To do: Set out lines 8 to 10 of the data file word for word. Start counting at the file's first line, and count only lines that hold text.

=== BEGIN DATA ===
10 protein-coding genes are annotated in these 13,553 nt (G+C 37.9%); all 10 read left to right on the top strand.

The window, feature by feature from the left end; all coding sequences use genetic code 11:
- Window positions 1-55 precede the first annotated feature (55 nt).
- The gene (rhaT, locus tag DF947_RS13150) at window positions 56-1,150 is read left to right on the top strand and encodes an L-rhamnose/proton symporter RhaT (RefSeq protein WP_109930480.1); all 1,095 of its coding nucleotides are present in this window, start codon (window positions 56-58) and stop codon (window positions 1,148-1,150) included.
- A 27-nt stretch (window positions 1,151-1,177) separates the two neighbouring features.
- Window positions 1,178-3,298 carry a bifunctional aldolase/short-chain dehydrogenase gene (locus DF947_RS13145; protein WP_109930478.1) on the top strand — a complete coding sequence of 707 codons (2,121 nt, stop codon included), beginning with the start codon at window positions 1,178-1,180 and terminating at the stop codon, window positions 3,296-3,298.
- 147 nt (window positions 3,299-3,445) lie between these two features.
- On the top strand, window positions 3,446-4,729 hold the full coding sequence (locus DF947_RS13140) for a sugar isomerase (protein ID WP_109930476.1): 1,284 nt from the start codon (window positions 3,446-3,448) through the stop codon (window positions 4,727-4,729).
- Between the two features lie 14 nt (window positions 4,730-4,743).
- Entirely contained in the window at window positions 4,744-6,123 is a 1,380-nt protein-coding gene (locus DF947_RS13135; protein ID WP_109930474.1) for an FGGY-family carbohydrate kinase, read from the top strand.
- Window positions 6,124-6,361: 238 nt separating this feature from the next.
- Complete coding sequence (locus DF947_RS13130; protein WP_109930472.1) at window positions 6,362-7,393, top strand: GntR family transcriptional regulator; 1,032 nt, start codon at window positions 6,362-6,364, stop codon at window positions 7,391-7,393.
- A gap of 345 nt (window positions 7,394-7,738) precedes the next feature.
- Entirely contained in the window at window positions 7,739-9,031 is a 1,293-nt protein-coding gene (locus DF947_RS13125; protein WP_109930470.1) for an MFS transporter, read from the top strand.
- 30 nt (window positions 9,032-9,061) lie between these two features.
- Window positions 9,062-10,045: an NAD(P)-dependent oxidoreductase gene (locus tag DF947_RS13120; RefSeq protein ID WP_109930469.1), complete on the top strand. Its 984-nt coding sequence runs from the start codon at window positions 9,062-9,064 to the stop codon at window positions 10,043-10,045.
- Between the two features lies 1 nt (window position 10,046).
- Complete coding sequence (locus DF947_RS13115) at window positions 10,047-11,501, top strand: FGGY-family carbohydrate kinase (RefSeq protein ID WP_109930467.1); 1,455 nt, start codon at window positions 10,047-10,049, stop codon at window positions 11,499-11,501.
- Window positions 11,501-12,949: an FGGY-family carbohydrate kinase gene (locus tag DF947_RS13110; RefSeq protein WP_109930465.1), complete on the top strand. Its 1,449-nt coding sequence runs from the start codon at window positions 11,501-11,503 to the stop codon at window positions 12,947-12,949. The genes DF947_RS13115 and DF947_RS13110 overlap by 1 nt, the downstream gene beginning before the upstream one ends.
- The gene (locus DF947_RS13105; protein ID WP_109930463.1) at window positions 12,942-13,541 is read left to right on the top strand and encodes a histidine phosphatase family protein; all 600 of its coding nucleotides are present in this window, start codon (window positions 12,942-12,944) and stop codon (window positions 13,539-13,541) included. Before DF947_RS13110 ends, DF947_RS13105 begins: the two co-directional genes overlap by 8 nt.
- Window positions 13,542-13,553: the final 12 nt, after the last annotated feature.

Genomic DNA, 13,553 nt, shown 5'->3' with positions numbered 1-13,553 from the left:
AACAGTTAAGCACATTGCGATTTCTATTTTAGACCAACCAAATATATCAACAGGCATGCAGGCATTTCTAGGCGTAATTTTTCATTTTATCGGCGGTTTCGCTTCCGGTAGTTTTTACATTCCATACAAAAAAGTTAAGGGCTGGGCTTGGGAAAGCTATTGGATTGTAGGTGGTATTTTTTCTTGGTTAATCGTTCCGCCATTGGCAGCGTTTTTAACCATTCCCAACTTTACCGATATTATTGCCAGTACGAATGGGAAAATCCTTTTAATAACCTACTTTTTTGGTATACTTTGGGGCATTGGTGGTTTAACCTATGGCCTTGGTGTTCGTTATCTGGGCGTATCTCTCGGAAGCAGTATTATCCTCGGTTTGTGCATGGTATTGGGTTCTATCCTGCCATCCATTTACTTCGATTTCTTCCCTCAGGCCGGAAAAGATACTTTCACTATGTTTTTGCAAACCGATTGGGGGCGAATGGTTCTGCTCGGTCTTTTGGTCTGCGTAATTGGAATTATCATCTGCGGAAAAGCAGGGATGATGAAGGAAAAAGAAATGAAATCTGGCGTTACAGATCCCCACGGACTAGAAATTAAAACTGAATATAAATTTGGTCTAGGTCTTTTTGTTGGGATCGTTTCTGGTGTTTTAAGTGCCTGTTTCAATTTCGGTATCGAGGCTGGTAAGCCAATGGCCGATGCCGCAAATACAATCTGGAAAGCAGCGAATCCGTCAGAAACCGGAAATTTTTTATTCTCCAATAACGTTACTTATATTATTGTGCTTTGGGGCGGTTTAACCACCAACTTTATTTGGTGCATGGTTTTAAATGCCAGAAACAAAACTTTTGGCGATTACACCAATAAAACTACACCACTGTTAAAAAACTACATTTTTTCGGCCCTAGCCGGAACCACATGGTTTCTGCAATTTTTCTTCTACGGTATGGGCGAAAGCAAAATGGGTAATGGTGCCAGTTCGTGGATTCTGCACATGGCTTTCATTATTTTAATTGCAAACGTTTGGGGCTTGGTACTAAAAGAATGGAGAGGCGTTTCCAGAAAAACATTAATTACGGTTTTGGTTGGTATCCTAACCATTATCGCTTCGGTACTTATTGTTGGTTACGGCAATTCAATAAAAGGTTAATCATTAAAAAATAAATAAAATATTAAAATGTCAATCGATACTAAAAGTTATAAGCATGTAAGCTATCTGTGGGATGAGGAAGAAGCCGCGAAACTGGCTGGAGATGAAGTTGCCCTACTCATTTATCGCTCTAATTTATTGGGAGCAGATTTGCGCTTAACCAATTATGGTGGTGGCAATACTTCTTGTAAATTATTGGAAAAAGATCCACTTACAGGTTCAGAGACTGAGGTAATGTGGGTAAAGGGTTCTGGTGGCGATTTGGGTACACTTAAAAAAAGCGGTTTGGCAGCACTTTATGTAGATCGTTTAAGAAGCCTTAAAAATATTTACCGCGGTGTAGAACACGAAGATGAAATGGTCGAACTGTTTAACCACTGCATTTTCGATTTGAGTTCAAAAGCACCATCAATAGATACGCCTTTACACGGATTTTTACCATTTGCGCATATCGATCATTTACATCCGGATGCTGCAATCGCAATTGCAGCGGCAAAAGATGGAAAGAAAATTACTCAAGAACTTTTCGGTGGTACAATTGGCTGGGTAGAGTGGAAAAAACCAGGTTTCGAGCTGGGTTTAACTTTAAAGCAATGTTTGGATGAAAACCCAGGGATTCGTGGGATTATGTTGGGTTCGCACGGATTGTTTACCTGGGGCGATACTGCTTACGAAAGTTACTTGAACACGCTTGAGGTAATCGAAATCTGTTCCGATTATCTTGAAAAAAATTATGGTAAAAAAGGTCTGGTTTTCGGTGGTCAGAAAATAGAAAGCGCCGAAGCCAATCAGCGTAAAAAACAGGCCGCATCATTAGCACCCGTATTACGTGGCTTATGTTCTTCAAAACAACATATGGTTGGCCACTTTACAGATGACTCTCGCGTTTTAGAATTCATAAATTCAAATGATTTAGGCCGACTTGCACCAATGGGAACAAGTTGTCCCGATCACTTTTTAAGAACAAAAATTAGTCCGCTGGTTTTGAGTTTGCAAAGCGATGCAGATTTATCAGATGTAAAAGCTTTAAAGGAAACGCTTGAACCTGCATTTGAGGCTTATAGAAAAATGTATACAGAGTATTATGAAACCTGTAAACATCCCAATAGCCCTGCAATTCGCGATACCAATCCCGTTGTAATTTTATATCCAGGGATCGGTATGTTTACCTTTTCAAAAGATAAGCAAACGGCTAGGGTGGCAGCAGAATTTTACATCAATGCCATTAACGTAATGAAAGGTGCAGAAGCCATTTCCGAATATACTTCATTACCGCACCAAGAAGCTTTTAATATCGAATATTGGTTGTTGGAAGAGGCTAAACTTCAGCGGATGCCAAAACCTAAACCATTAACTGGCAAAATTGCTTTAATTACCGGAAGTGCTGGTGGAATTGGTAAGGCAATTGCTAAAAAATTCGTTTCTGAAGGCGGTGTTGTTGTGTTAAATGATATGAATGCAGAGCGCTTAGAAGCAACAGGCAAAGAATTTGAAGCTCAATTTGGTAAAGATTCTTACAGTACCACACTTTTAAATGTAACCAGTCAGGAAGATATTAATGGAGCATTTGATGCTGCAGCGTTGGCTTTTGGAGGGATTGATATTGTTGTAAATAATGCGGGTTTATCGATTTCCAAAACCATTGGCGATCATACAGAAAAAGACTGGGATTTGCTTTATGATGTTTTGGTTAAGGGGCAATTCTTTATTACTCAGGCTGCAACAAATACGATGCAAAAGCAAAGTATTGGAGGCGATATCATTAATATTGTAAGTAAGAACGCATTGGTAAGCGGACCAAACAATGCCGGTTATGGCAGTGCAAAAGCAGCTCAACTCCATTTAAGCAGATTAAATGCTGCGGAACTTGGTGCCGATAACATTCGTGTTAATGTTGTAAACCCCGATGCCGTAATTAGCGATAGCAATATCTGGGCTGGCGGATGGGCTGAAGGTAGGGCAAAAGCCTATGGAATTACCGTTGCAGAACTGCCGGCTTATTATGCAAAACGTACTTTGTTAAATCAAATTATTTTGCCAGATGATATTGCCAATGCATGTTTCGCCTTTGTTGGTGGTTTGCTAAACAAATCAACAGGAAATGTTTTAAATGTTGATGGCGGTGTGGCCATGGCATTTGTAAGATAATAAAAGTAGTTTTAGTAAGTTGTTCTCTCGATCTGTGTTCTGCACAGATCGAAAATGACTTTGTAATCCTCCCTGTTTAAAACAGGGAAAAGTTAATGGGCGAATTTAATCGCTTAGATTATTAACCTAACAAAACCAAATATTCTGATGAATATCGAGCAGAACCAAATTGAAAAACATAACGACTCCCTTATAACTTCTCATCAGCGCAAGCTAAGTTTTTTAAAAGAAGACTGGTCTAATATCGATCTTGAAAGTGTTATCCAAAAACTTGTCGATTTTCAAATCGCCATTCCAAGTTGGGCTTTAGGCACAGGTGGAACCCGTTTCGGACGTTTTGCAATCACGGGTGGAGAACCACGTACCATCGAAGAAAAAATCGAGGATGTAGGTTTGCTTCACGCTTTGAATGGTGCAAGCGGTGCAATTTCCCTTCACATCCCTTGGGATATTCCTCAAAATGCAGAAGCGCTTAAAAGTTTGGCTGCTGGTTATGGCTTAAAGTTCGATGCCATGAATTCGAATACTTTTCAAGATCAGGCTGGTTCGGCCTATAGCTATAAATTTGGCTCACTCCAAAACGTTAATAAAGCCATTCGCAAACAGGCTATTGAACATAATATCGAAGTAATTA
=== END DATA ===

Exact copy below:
- On the top strand, window positions 3,446-4,729 hold the full coding sequence (locus DF947_RS13140) for a sugar isomerase (protein ID WP_109930476.1): 1,284 nt from the start codon (window positions 3,446-3,448) through the stop codon (window positions 4,727-4,729).
- Between the two features lie 14 nt (window positions 4,730-4,743).
- Entirely contained in the window at window positions 4,744-6,123 is a 1,380-nt protein-coding gene (locus DF947_RS13135; protein ID WP_109930474.1) for an FGGY-family carbohydrate kinase, read from the top strand.